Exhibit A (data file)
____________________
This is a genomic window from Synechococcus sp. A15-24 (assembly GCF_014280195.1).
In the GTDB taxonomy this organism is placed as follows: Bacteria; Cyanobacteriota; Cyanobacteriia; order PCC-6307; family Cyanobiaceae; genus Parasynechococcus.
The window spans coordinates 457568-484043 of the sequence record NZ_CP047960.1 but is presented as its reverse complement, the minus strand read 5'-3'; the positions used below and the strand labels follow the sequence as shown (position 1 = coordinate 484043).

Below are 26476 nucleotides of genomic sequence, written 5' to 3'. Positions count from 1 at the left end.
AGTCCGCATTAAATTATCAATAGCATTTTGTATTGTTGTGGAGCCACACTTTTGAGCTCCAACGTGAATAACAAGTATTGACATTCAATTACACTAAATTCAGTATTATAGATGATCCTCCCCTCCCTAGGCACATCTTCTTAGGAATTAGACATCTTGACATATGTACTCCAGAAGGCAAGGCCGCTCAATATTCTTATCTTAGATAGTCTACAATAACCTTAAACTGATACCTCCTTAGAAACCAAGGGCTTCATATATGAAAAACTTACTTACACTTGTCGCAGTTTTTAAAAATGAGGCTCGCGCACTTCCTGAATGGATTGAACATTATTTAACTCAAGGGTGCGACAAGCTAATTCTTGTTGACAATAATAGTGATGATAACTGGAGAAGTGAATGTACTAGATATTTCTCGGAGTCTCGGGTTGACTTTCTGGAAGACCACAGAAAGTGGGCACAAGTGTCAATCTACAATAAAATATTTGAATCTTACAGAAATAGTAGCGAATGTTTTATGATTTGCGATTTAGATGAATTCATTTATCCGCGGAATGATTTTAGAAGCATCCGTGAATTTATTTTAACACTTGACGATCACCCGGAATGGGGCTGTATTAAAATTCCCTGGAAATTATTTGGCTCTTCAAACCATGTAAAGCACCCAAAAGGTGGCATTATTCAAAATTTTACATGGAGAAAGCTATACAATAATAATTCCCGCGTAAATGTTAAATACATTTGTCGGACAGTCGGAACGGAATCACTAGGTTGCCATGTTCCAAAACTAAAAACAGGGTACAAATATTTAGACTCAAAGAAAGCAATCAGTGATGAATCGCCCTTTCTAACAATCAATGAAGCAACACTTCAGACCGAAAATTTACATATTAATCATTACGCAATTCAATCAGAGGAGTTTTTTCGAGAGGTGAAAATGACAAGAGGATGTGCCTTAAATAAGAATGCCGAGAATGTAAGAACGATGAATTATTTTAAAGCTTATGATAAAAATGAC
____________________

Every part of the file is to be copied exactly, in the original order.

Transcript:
This is a genomic window from Synechococcus sp. A15-24 (assembly GCF_014280195.1).
In the GTDB taxonomy this organism is placed as follows: Bacteria; Cyanobacteriota; Cyanobacteriia; order PCC-6307; family Cyanobiaceae; genus Parasynechococcus.
The window spans coordinates 457568-484043 of the sequence record NZ_CP047960.1 but is presented as its reverse complement, the minus strand read 5'-3'; the positions used below and the strand labels follow the sequence as shown (position 1 = coordinate 484043).

Below are 26476 nucleotides of genomic sequence, written 5' to 3'. Positions count from 1 at the left end.
AGTCCGCATTAAATTATCAATAGCATTTTGTATTGTTGTGGAGCCACACTTTTGAGCTCCAACGTGAATAACAAGTATTGACATTCAATTACACTAAATTCAGTATTATAGATGATCCTCCCCTCCCTAGGCACATCTTCTTAGGAATTAGACATCTTGACATATGTACTCCAGAAGGCAAGGCCGCTCAATATTCTTATCTTAGATAGTCTACAATAACCTTAAACTGATACCTCCTTAGAAACCAAGGGCTTCATATATGAAAAACTTACTTACACTTGTCGCAGTTTTTAAAAATGAGGCTCGCGCACTTCCTGAATGGATTGAACATTATTTAACTCAAGGGTGCGACAAGCTAATTCTTGTTGACAATAATAGTGATGATAACTGGAGAAGTGAATGTACTAGATATTTCTCGGAGTCTCGGGTTGACTTTCTGGAAGACCACAGAAAGTGGGCACAAGTGTCAATCTACAATAAAATATTTGAATCTTACAGAAATAGTAGCGAATGTTTTATGATTTGCGATTTAGATGAATTCATTTATCCGCGGAATGATTTTAGAAGCATCCGTGAATTTATTTTAACACTTGACGATCACCCGGAATGGGGCTGTATTAAAATTCCCTGGAAATTATTTGGCTCTTCAAACCATGTAAAGCACCCAAAAGGTGGCATTATTCAAAATTTTACATGGAGAAAGCTATACAATAATAATTCCCGCGTAAATGTTAAATACATTTGTCGGACAGTCGGAACGGAATCACTAGGTTGCCATGTTCCAAAACTAAAAACAGGGTACAAATATTTAGACTCAAAGAAAGCAATCAGTGATGAATCGCCCTTTCTAACAATCAATGAAGCAACACTTCAGACCGAAAATTTACATATTAATCATTACGCAATTCAATCAGAGGAGTTTTTTCGAGAGGTGAAAATGACAAGAGGATGTGCCTTAAATAAGAATGCCGAGAATGTAAGAACGATGAATTATTTTAAAGCTTATGATAAAAATGAC